Kyiv has flatly rejected foreign criticism of former Prime Minister Yulia Tymoshenko’s August 5 arrest for contempt of court. While the West was told that the executive cannot interfere with court decisions, Russia was reminded ad nauseam that the 2009 gas contract for which Tymoshenko stands trial benefited Gazprom, but was disadvantageous to Ukraine. Foreign pressure on Kyiv for her release remains Tymoshenko’s only hope as the opposition is weak and fragmented, her own popularity is probably at the lowest point for many years and popular protests are difficult to organize during a holiday season and without rich sponsors many of whom have left Tymoshenko to join the opposite camp.
The EU renewed its criticism of selective justice in Ukraine within hours of Tymoshenko’s arrest, and the US government demanded Tymoshenko’s immediate release (Interfax-Ukraine, August 5, 6; see EDM, August 5). In response, the Ukrainian foreign ministry said that everything was in line with local legislation. The ministry said, tongue in cheek given the notorious corruption in Ukrainian courts and their subservience to the executive, that any calls for the Ukrainian leadership to reverse the judge’s decision were “groundless” because the courts are independent from the executive. “Ukraine’s executive stands aside from the trial of Yulia Tymoshenko and has no intention to get involved therein,” the ministry said in a statement (www.mfa.gov.ua, August 6).
While Western reaction was expected, Russia’s open support for Tymoshenko was apparently not. Immediately after Tymoshenko’s arrest, the Russian foreign ministry called for an impartial investigation of Tymoshenko’s case and said that the 2009 gas contract was “concluded in strict accordance with the national legislations of the two states and with international law” (www.mid.ru, August 5). A Kremlin source told the Russian daily Kommersant that Tymoshenko’s arrest would “hardly have positive consequences for [Ukrainian President Viktor] Yanukovych” (Kommersant, August 6).
An anonymous Ukrainian government source told the same daily that Moscow’s reaction was nervous and ill-considered. The source recalled that Moscow unofficially backed Tymoshenko against Yanukovych in last year’s presidential election and said that if the court found the gas contract was illegal, this could provide grounds for its revision – not in Moscow’s favor (Kommersant, August 8). Ukrainian Foreign Minister Kostyantyn Hryshchenko who was the ambassador to Russia in 2009 and took part in the contract preparation, commenting on Moscow’s reaction said that Russia was defending its national interests at Ukraine’s expense (Interfax-Ukraine, August 5). Kyiv apparently has not abandoned the idea of using the case against Tymoshenko as a bargaining chip in the continuing gas talks with Moscow hence Moscow’s nervousness (see EDM, April 22). Prime Minister Mykola Azarov speaking at Tymoshenko’s trial claimed that the government had considered disputing the contract in court (UNIAN, August 5).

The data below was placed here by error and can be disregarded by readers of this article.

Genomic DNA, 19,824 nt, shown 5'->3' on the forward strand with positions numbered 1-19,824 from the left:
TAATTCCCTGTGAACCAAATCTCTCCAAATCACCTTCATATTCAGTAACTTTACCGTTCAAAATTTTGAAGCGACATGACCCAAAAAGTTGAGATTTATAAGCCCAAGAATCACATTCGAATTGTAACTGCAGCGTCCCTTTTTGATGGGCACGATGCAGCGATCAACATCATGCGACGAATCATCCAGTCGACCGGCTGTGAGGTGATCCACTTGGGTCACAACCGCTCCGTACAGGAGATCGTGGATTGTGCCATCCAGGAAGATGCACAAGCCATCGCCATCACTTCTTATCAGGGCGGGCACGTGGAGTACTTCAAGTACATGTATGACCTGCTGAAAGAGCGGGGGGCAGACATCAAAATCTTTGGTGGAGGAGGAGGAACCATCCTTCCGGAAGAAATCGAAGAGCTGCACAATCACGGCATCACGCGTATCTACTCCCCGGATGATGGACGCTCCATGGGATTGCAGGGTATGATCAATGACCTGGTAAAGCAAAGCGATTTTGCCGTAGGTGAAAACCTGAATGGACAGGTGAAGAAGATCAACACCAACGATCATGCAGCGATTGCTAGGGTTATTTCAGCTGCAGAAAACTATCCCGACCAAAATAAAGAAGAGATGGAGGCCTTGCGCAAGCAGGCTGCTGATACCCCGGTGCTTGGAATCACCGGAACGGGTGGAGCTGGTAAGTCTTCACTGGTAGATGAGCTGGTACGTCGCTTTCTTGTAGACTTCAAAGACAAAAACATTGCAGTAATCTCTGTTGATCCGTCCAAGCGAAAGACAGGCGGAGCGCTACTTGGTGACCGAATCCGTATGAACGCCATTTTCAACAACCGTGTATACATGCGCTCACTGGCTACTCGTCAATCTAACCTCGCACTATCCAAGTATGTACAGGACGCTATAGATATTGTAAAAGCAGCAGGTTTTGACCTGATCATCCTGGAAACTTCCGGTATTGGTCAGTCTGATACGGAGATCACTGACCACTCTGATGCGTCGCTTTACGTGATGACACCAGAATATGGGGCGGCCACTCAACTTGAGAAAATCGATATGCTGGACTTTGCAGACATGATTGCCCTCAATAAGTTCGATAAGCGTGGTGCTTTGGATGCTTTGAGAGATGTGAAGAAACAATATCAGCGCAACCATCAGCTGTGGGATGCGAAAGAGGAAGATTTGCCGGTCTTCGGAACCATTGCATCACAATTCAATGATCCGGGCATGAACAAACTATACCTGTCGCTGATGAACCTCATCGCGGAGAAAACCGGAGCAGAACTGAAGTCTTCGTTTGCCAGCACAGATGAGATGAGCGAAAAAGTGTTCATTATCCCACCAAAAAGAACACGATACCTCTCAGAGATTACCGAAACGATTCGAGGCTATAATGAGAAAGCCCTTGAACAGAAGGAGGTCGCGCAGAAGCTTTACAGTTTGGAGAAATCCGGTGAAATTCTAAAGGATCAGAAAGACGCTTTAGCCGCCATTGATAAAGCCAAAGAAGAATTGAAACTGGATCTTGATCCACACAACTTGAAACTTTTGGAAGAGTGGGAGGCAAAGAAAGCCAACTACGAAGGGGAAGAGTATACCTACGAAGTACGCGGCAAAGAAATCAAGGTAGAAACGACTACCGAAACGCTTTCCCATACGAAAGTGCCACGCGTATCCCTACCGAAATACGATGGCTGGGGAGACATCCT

The Ukrainian leadership ostentatiously distanced itself from Tymoshenko’s arrest. Yanukovych’s spokeswoman, Darka Chepak, told the opposition website Ukrainska Pravda on August 5 that as the judiciary was independent in Ukraine, Yanukovych would not interfere, and will continue his summer vacation. Azarov said Tymoshenko should blame herself as she had mocked the judiciary, adding that the courts were independent from the executive (Interfax-Ukraine, August 6). Hardly by coincidence, Tymoshenko was arrested immediately after Azarov’s testimony, during which she made denigrating remarks against him and the court chairman.
Tymoshenko’s Fatherland Party announced open-ended protests. However, domestic reaction to Tymoshenko’s arrest has thus far been muted. No more than 200 Tymoshenko sympathizers staged pickets, and people’s deputies from her party set up 20 tents in central Kyiv over the weekend. Buses with Tymoshenko’s supporters arrived in Kyiv from the regions on August 8, but the number of protesters in Kyiv’s main street, Khreshchatyk, hardly reached 5,000 even according to Fatherland’s own calculations; and some of these traveling from further afield did not have enough to eat. At times, riot police brought to Khreshchatyk almost outnumbered the protesters (Ukrainska Pravda, August 8). This is a far cry from the 2004 Orange Revolution when tens of thousands took to Khreshchatyk and adjacent Independence Square while being fed and warmed in the winter by the numerous businessmen who supported the protests. By contrast, many rich businessmen have left Tymoshenko’s camp since her defeat in last year’s election, withdrawing financial support.
The holiday season does not favor mass protests in Kyiv. Also, few Ukrainians are inclined to back the opposition. While half the population or more supported the opposition in the Orange Revolution protests in 2004, Tymoshenko is currently even less popular than the government. Support for her personally and her party fell below 10 percent in June, according to GfK. Tymoshenko has not proposed any new ideas as a party leader for a long time, the economic blunders that she committed when she headed the government will not be forgotten soon, and her confrontational style in the courtroom has hardly added many supporters to her party. Meanwhile, Tymoshenko’s party alone is too weak to organize serious protests while the opposition in general is disunited. Following Tymoshenko’s arrest, numerous small opposition parties have announced plans to unite their efforts against the government, and several of them pledged to stage protests in the main streets of Ukrainian cities on Independence Day August 24 (Ukrainska Pravda, August 8; UNIAN, August 9). It remains to be seen whether they will succeed.